If you've ever met Papercutz Editor-in-Chief Jim Salicrup, you'll know that his fandom of Neil Gaiman's work is probably only matched by his Smurfiness. Long ago in a galaxy far away, we got chatting about Mr. Gaiman's work and he asked me if I had any of Gaiman's Tekno Comics he could revisit. I did.
Today, Papercutz announces that their Super Genius line will be re-publishing Gaiman's Lady Justice, Mr. Hero, and Teknophage, kicking off in Spring of 2015 with the first volume of Lady Justice.
These three lines of comics were originally created by Neil Gaiman in the sense that he drafted their character concepts and "series bibles" in the mid 1990's for Tekno Comics and major writers and artists then took up the mantle to make the ongoing series their own. C.J. Henderson, James Vance, Paul Jenkins, Rick Veitch, Mike Netzer, Steve Lieber, Fred Harper, Bryan Talbot, Dan Brereton, Angus McKie and Bill Sienkiwiecz all worked in these storyworlds, but the long hiatus in the availability of these comics has left a gap in our appreciation of Gaiman's work, as well as these esteemed creators. My personal collection came from diving through forgotten long boxes in the back of a bric a brac shop in a town that had barely heard of comics and I could only feel as a comics scholar that I'd retrieved comics history gold.
Papercutz VP of Marketing Sven Larsen agrees, saying:
With trade paperback collections not enjoying the same popularity when these titles were originally published (and digital editions barely extant) the only way to read these stories has been by seeking out the original back issues.
But much of Neil's audience isn't even aware of the existence of these titles. By collecting them in to trade paperback and hardcover editions we hope to not only appeal to the hardcore Gaiman completists but also the huge 'civilian' audience for Neil's comics work and mass market fiction. For most of them, it will be like discovering buried treasure, giving them a whole new branch of Neil's work to explore.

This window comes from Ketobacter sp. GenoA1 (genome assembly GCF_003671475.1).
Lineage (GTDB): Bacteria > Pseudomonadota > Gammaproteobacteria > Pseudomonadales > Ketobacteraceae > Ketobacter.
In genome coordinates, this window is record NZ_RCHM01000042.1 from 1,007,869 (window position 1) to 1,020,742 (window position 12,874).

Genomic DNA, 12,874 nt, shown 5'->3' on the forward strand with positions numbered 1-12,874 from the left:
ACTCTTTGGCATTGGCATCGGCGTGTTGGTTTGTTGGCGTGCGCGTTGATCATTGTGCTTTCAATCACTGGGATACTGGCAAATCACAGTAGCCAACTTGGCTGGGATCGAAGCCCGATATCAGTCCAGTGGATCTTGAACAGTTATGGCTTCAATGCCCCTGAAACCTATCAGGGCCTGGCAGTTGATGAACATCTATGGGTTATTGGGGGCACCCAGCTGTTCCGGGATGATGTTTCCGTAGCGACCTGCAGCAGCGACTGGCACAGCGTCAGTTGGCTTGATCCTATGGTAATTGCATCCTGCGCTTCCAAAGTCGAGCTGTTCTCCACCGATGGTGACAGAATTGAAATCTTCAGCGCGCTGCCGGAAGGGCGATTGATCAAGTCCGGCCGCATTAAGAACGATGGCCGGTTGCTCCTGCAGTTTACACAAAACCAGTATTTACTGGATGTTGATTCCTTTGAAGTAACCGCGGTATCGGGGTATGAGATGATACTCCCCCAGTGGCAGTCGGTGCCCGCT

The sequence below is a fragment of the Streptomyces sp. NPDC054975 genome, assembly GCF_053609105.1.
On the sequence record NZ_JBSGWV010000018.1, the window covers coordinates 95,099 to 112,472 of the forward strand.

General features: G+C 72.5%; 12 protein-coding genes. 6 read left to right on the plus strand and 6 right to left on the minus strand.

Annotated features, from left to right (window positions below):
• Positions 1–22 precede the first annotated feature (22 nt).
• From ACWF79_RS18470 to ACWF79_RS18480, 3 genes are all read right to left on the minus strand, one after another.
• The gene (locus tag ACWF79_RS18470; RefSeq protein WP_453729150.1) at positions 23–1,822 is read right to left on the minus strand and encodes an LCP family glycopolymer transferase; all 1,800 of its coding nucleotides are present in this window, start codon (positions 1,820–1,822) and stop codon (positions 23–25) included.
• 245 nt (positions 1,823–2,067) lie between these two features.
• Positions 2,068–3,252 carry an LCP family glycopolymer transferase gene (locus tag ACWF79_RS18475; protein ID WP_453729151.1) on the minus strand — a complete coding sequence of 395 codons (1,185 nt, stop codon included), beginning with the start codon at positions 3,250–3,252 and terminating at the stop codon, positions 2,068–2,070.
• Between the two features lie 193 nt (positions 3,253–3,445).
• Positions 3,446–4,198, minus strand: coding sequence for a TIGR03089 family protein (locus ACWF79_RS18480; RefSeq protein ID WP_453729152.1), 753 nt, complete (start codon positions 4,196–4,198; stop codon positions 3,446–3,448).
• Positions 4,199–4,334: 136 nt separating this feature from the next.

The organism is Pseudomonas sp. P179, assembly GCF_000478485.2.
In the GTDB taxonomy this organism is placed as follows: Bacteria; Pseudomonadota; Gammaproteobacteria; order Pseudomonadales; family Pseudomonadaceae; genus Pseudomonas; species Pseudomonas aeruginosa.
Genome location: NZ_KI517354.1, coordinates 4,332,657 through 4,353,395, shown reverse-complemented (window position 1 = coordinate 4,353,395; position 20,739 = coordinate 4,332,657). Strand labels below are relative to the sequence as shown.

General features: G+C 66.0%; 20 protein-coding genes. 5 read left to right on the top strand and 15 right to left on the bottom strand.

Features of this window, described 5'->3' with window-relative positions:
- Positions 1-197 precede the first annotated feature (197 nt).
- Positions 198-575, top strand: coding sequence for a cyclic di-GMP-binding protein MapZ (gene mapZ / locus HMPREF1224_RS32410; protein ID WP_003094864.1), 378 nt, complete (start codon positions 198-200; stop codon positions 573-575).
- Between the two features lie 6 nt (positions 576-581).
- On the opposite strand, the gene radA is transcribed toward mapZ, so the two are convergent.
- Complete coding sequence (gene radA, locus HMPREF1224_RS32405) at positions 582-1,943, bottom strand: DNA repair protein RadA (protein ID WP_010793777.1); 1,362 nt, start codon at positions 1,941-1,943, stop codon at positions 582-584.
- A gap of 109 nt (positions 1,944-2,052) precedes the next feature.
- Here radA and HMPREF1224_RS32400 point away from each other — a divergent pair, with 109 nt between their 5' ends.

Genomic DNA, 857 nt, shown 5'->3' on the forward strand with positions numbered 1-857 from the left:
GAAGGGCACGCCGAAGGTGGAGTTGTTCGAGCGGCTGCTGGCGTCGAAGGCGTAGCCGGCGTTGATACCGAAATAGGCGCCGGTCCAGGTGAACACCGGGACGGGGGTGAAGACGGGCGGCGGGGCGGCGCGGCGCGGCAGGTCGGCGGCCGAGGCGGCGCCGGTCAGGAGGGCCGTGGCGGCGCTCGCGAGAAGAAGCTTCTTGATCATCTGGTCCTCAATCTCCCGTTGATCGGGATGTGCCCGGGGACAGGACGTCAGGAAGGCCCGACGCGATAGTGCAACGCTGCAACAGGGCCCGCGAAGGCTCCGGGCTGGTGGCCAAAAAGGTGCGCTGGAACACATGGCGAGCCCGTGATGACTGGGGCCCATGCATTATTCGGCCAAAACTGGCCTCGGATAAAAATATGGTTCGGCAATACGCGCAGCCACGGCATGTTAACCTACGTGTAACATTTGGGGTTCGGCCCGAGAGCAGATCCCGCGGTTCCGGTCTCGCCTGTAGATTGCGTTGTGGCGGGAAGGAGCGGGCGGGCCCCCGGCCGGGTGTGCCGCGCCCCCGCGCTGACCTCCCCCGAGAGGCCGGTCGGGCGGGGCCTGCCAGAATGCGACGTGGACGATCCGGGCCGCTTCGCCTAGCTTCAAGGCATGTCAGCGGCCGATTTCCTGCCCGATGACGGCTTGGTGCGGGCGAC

Papercutz and NBM Publisher Terry Nantier understands the publishing context of these important works and brings us the background of collaborative projects in the 90's:
While creators developing concepts for other artists to execute is a fairly common practice now, it was much rarer in the mid-90s, when these books first appeared.
It's a testament to Neil's gifts as a storyteller that he created not just one but several concepts for Tekno Comix, the original publisher of this material. And the talented roster of creators who worked on these series also speaks to the strength of these creations.
And as for Jim Salicrup's fandom, previously established, he adds:
I've been a fan of Neil's work for years, and I'm excited to not only give these stories the exposure they deserve but to also collect them in a more permanent format.
We'll be beginning with LADY JUSTICE and our plan is to have all of Neil's Tekno Comix work collected in new editions. We'll also be including some new material that provides context on these stories. After all, they're not just good reads, they're an important part of the work of a modern master of storytelling.
My comic scholar's ears catch that last bit–possible plans to include meta material in these collections to add to our understanding of the process and creation of these comics, which is just the kind of creative limelight they deserve.
Could Papercutz and Super Genius have made a bigger announcement at SDCC 2014? It's hard to imagine something more enticing than the return of these books. Make sure to visit their booth at SDCC (#2546) to ask them all about it.